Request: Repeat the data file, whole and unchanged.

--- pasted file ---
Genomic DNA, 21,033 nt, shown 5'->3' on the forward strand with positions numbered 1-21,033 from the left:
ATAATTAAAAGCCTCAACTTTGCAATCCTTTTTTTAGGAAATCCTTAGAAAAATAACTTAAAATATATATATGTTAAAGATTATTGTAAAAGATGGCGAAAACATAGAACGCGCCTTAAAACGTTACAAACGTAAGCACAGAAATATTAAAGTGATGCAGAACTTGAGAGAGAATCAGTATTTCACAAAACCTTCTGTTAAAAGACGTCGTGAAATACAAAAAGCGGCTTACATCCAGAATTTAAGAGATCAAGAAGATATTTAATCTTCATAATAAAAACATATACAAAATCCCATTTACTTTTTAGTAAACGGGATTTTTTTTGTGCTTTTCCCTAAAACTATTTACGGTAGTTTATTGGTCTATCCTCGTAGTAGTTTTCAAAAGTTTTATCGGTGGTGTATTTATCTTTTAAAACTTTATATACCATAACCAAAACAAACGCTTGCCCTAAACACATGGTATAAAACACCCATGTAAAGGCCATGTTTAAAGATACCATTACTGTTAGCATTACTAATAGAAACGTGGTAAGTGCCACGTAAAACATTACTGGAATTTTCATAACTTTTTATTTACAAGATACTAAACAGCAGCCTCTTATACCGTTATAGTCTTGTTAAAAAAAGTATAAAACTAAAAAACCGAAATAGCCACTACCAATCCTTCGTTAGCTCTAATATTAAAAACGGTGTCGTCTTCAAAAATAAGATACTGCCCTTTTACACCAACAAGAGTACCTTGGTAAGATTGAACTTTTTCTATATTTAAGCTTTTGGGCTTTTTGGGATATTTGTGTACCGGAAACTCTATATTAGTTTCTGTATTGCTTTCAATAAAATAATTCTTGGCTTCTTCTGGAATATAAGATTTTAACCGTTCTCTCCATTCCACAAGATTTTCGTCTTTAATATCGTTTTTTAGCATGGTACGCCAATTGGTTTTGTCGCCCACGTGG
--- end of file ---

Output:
Genomic DNA, 21,033 nt, shown 5'->3' on the forward strand with positions numbered 1-21,033 from the left:
ATAATTAAAAGCCTCAACTTTGCAATCCTTTTTTTAGGAAATCCTTAGAAAAATAACTTAAAATATATATATGTTAAAGATTATTGTAAAAGATGGCGAAAACATAGAACGCGCCTTAAAACGTTACAAACGTAAGCACAGAAATATTAAAGTGATGCAGAACTTGAGAGAGAATCAGTATTTCACAAAACCTTCTGTTAAAAGACGTCGTGAAATACAAAAAGCGGCTTACATCCAGAATTTAAGAGATCAAGAAGATATTTAATCTTCATAATAAAAACATATACAAAATCCCATTTACTTTTTAGTAAACGGGATTTTTTTTGTGCTTTTCCCTAAAACTATTTACGGTAGTTTATTGGTCTATCCTCGTAGTAGTTTTCAAAAGTTTTATCGGTGGTGTATTTATCTTTTAAAACTTTATATACCATAACCAAAACAAACGCTTGCCCTAAACACATGGTATAAAACACCCATGTAAAGGCCATGTTTAAAGATACCATTACTGTTAGCATTACTAATAGAAACGTGGTAAGTGCCACGTAAAACATTACTGGAATTTTCATAACTTTTTATTTACAAGATACTAAACAGCAGCCTCTTATACCGTTATAGTCTTGTTAAAAAAAGTATAAAACTAAAAAACCGAAATAGCCACTACCAATCCTTCGTTAGCTCTAATATTAAAAACGGTGTCGTCTTCAAAAATAAGATACTGCCCTTTTACACCAACAAGAGTACCTTGGTAAGATTGAACTTTTTCTATATTTAAGCTTTTGGGCTTTTTGGGATATTTGTGTACCGGAAACTCTATATTAGTTTCTGTATTGCTTTCAATAAAATAATTCTTGGCTTCTTCTGGAATATAAGATTTTAACCGTTCTCTCCATTCCACAAGATTTTCGTCTTTAATATCGTTTTTTAGCATGGTACGCCAATTGGTTTTGTCGCCCACGTGG